Search

The Modern Minority Myth - “Asians are smart”

By Jurin Katayama Flores




The Modern Minority Myth is a deceptive stereotype that leads us to believe that those from East Asian backgrounds are highly intelligent and financially successful. It perpetuates the narrative that since East Asians were able to be successful despite imposed racial barriers, it is the faults and own doing of other ethnic minorities that have led them to still experience poverty and discrimination. It negates the facts that ethnic groups have different histories and (lack of) privileges that were created by white-led, Western societies.

The results of the Modern Minority Myth are dangerous.

On one hand, the perspective that East Asians are academic, but quiet, leads to the education system failing to identify several students who are suffering from learning disabilities. Contrarily, and more crucially, the “success stories” of East Asians have led society to believe that institutions for racial equality have already been built, and therefore excuse Western countries from taking more actions against discrimination, bias, and prejudice.

This is the truth.

In the UK, the unemployment rate for Black people is much higher than Asians and White British (although Asians also hold a higher unemployment rate than White British), causing income inequality between different ethnic groups. Furthermore, White British students are three times more likely to achieve higher grades during A-levels than Black students - which could perhaps be due to the many privileges that more White British people receive, such as extra tuition, a non-working parent, and/or private schooling.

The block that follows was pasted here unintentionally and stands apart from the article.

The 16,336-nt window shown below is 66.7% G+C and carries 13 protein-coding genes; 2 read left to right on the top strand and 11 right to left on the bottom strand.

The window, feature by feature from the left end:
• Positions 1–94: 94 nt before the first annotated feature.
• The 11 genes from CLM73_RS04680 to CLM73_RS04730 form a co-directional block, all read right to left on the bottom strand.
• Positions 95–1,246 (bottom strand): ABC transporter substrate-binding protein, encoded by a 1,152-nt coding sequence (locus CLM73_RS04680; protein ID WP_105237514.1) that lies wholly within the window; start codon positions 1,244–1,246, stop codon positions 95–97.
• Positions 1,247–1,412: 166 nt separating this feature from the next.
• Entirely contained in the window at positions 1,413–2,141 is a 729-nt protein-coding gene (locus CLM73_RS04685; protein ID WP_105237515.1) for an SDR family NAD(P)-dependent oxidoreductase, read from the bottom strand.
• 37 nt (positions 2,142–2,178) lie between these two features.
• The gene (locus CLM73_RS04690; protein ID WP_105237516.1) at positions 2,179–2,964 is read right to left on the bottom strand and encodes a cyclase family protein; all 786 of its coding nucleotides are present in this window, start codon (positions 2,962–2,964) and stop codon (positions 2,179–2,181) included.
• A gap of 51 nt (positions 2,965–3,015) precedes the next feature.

Although the Black, Asian and Minority Ethnic (BAME) community must stand together in solidarity to achieve racial equality, the issues that each minority group face are different. While talking about BAME issues as a whole is important, I encourage everyone to evaluate the differences in barriers that every ethnic minority group face. By doing so, we would be able to create specific solutions that will help decrease racial inequality.

9 views

(+44) (0) 131 220 6870

44/3 Frederick Street, EH2 1EX

United Kingdom

  • Facebook
  • Twitter
  • Instagram
  • LinkedIn

The United Nations House Scotland is part of the United Nations Association Scotland, a charity registered in Scotland (SC048547).